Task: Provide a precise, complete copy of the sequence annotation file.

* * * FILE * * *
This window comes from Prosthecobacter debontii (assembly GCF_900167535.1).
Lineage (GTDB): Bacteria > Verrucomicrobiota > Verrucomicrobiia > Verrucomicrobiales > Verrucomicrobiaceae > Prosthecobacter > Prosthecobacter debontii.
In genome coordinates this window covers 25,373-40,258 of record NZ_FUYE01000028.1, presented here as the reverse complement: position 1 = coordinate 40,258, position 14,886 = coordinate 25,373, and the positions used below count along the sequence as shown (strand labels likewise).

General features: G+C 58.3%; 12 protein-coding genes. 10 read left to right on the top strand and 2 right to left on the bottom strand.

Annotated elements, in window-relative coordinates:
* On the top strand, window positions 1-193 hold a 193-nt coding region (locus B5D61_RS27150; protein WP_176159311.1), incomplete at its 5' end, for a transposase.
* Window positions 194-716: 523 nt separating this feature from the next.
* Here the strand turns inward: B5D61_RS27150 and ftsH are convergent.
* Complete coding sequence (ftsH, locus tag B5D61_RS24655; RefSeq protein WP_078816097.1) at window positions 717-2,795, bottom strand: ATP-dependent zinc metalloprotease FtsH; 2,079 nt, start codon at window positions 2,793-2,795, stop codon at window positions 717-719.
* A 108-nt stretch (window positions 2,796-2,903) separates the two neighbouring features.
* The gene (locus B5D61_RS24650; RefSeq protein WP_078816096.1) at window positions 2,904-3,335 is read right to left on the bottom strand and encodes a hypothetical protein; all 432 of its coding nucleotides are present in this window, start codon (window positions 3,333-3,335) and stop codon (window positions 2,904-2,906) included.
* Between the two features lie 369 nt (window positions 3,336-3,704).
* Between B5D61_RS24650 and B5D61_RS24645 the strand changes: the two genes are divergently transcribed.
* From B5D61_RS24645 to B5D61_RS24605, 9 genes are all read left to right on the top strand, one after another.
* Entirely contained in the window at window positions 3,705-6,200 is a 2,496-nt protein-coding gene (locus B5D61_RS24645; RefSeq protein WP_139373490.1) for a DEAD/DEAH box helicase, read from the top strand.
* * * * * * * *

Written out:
This window comes from Prosthecobacter debontii (assembly GCF_900167535.1).
Lineage (GTDB): Bacteria > Verrucomicrobiota > Verrucomicrobiia > Verrucomicrobiales > Verrucomicrobiaceae > Prosthecobacter > Prosthecobacter debontii.
In genome coordinates this window covers 25,373-40,258 of record NZ_FUYE01000028.1, presented here as the reverse complement: position 1 = coordinate 40,258, position 14,886 = coordinate 25,373, and the positions used below count along the sequence as shown (strand labels likewise).

General features: G+C 58.3%; 12 protein-coding genes. 10 read left to right on the top strand and 2 right to left on the bottom strand.

Annotated elements, in window-relative coordinates:
* On the top strand, window positions 1-193 hold a 193-nt coding region (locus B5D61_RS27150; protein WP_176159311.1), incomplete at its 5' end, for a transposase.
* Window positions 194-716: 523 nt separating this feature from the next.
* Here the strand turns inward: B5D61_RS27150 and ftsH are convergent.
* Complete coding sequence (ftsH, locus tag B5D61_RS24655; RefSeq protein WP_078816097.1) at window positions 717-2,795, bottom strand: ATP-dependent zinc metalloprotease FtsH; 2,079 nt, start codon at window positions 2,793-2,795, stop codon at window positions 717-719.
* A 108-nt stretch (window positions 2,796-2,903) separates the two neighbouring features.
* The gene (locus B5D61_RS24650; RefSeq protein WP_078816096.1) at window positions 2,904-3,335 is read right to left on the bottom strand and encodes a hypothetical protein; all 432 of its coding nucleotides are present in this window, start codon (window positions 3,333-3,335) and stop codon (window positions 2,904-2,906) included.
* Between the two features lie 369 nt (window positions 3,336-3,704).
* Between B5D61_RS24650 and B5D61_RS24645 the strand changes: the two genes are divergently transcribed.
* From B5D61_RS24645 to B5D61_RS24605, 9 genes are all read left to right on the top strand, one after another.
* Entirely contained in the window at window positions 3,705-6,200 is a 2,496-nt protein-coding gene (locus B5D61_RS24645; RefSeq protein WP_139373490.1) for a DEAD/DEAH box helicase, read from the top strand.